Thank Goodness For Mecum/Sunday Kaiser: September, 2019

I am grateful for the quantity and quality of Mecum auction broadcasts. Last night another of my many physical “crises” kept me awake from midnight until about 4 AM. When the acute phase of the crisis passed I needed something to calm me down. I had two new Mecum broadcasts from the recently concluded auction in Dallas recorded so I watched the shorter one. Words are really inadequate to describe how much I enjoy watching those telecasts. Thanks to Mecum, to NBCSN and to both crews.

 

Mecum Auctions

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This article on allpar.com by Kelsey Wright is the best I’ve ever read on Kaiser automobiles. This passage was particularly interesting:

 

“Jack Mueller wrote, ‘The Kaiser body shell for the 1949-50 model run was, in four-door sedan form, the same basic shell as 1947-48; overall length changes reflect [the revised] design of front and rear bumpers and bumper guards to get a couple of inches here, a couple there, that sort of thing. The problem was that, in 1949, most other car companies either rolled out a new body platform for the model year (Big Three and Nash), or a good facelift of a recently released design. Additionally, Kaiser-Frazer had too many smaller dealers that could not or would not start selling the way the Big Three stores started doing that year. [Another] big problem is that Frazer turned in his resignation as president at the end of 1948. Frazer saw that the information from dealers showing 60,000 orders in hand, as of October 10, 1948, were made up of mostly bogus orders. That story is almost a chapter in itself.'”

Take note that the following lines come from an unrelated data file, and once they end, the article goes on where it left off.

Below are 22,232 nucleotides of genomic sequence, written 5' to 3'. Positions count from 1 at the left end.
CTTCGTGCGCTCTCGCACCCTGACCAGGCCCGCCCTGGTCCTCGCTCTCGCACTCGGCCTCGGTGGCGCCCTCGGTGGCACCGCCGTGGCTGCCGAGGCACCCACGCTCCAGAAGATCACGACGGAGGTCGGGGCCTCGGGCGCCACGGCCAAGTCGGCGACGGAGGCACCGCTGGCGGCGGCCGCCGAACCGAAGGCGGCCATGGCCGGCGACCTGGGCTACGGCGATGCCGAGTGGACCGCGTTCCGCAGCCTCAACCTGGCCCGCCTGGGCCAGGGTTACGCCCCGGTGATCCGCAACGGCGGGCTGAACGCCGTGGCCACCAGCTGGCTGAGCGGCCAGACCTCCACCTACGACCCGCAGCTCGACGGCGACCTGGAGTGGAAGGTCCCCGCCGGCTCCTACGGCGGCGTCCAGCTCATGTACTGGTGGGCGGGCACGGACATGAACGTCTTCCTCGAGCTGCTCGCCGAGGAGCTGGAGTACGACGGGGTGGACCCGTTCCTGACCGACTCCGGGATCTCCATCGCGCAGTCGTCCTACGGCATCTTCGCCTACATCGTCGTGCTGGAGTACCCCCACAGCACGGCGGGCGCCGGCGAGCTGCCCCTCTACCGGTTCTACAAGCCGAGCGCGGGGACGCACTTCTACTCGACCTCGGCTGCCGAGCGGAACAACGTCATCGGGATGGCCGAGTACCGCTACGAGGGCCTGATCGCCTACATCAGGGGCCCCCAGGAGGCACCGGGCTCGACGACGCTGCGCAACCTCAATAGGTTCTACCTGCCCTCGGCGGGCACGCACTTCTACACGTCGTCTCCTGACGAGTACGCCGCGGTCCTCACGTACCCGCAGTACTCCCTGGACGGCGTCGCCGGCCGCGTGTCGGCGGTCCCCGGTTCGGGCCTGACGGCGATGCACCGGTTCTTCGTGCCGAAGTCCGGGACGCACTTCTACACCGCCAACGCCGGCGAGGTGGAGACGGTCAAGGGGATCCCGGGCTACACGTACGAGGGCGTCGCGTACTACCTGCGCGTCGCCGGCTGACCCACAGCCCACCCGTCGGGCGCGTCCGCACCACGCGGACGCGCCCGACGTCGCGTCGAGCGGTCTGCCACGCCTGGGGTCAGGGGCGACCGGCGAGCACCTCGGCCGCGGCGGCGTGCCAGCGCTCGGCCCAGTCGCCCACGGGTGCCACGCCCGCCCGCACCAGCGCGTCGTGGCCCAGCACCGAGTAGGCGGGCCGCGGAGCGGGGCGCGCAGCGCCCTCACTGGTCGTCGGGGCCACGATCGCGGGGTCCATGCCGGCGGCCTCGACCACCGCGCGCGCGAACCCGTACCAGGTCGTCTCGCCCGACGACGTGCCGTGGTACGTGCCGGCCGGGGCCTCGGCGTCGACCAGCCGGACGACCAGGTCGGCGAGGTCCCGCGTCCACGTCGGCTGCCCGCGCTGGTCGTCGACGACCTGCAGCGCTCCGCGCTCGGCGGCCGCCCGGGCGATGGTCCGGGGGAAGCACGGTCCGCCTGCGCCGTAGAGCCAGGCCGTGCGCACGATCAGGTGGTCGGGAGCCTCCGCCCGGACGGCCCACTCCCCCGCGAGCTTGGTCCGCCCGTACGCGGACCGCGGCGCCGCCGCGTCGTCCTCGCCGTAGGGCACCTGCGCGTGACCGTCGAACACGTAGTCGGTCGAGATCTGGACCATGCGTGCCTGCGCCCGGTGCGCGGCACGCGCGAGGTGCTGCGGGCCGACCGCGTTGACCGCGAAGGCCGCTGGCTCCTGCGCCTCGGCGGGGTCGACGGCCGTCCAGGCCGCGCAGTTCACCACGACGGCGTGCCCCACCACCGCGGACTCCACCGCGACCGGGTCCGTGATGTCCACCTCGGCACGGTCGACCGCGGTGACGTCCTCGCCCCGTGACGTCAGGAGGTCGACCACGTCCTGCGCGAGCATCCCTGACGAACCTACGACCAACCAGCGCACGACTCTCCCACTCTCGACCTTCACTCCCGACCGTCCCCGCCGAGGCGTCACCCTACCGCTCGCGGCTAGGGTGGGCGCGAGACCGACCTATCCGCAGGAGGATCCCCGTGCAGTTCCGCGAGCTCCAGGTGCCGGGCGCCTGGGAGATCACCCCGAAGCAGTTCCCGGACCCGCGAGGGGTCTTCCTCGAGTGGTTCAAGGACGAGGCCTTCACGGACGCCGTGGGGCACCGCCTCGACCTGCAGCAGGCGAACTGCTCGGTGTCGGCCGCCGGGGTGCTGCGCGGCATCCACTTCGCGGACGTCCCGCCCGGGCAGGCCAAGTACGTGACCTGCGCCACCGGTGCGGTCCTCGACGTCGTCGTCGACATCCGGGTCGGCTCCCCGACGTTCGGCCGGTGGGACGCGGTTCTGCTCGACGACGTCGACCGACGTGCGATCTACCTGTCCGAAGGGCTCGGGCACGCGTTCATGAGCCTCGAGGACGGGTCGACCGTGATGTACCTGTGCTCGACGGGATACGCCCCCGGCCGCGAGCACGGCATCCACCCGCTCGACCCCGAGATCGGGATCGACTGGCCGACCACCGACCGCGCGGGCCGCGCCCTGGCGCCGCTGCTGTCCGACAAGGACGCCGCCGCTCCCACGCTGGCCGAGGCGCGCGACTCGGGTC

The first car from the Kaiser-Frazer Corporation was for model year 1947. Henry Kaiser was so successful at building ships that many call him the father of modern American shipbuilding. Joseph Frazer was a long-time “operative” in the automobile business, beginning as a mechanic’s assistant in his brother’s Packard dealership and then working his way up the sales/management ladder at many companies until getting into business with Henry Kaiser. (That’s decades worth of story in two sentences. Indulge me.)

At first, Kaiser-Frazer was successful as the Big Three automakers used the postwar sellers market as a way to sell warmed-over pre-war cars. Kaiser-Frazer had a market share of more than four percent for model years 1947 and 1948. Ultimately, their inability and/or unwillingness to “get with the program” in terms of styling and engineering led to their demise in the US in 1955. Henry Kaiser is supposed to have remarked, “Slap a Buick nameplate on it and it would sell like hotcakes.”

 

See the source image

 

Speaking of Mecum here is a picture of a 1951 Kaiser Deluxe Sedan (yes, a 2-door sedan; I don’t want to open that can of worms) offered at their Kansas City auction in 2013. With input from noted car designer Howard “Dutch” Darrin these cars are appealing aesthetically, in my opinion. About 11,000 of these were built in model year 1951; total Kaiser production for that year was just shy of 140,000. All cars from Kaiser for 1951 (the Frazer part of the business ceased after model year 1951) were sold with the same engine: an L-head, inline six-cylinder motor of 226 cubic-inch displacement that produced 115 HP/190 LB-FT of torque.

The company, either as Kaiser-Frazer, just Kaiser or Kaiser-Willys (Kaiser purchased Willys-Overland in 1954) never offered hardtop coupes or sedans (cars without a visible B-pillar, a style introduced by GM in the late 1940s that proved to be quite popular), convertibles, station wagons or a V-8 engine. All of these types of cars became very popular in the early 1950s, but Kaiser did not have money for development and marketing.

Maybe Henry Kaiser’s lament about branding was partly true, but in a rapidly changing market his company’s inability to change with the times was their biggest problem. For the nth plus nth time I will opine that fewer companies making cars means fewer sources of innovation for styling and for engineering. The automobile as we have known it is not dead, yet.

 

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